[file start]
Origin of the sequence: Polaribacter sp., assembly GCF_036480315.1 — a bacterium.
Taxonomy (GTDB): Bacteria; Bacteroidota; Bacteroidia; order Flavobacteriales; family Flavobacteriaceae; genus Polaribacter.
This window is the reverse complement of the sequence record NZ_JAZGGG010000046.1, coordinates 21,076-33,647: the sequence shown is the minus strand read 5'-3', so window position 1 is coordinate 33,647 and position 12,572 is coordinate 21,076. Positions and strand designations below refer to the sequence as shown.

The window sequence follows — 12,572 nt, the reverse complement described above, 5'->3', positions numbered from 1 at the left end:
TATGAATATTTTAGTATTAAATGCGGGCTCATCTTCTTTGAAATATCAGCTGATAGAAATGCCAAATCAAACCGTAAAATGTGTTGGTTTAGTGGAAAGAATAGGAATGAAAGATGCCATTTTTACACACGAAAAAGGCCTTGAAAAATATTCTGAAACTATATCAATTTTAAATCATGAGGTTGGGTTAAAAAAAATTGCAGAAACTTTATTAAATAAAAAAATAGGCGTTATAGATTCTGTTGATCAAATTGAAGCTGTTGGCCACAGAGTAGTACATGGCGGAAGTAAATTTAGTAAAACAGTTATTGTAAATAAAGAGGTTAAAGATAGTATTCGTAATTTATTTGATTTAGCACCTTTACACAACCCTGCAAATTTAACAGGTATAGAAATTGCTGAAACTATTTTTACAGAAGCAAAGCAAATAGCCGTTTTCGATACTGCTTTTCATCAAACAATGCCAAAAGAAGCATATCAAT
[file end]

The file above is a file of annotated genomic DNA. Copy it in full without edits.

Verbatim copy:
Origin of the sequence: Polaribacter sp., assembly GCF_036480315.1 — a bacterium.
Taxonomy (GTDB): Bacteria; Bacteroidota; Bacteroidia; order Flavobacteriales; family Flavobacteriaceae; genus Polaribacter.
This window is the reverse complement of the sequence record NZ_JAZGGG010000046.1, coordinates 21,076-33,647: the sequence shown is the minus strand read 5'-3', so window position 1 is coordinate 33,647 and position 12,572 is coordinate 21,076. Positions and strand designations below refer to the sequence as shown.

The window sequence follows — 12,572 nt, the reverse complement described above, 5'->3', positions numbered from 1 at the left end:
TATGAATATTTTAGTATTAAATGCGGGCTCATCTTCTTTGAAATATCAGCTGATAGAAATGCCAAATCAAACCGTAAAATGTGTTGGTTTAGTGGAAAGAATAGGAATGAAAGATGCCATTTTTACACACGAAAAAGGCCTTGAAAAATATTCTGAAACTATATCAATTTTAAATCATGAGGTTGGGTTAAAAAAAATTGCAGAAACTTTATTAAATAAAAAAATAGGCGTTATAGATTCTGTTGATCAAATTGAAGCTGTTGGCCACAGAGTAGTACATGGCGGAAGTAAATTTAGTAAAACAGTTATTGTAAATAAAGAGGTTAAAGATAGTATTCGTAATTTATTTGATTTAGCACCTTTACACAACCCTGCAAATTTAACAGGTATAGAAATTGCTGAAACTATTTTTACAGAAGCAAAGCAAATAGCCGTTTTCGATACTGCTTTTCATCAAACAATGCCAAAAGAAGCATATCAAT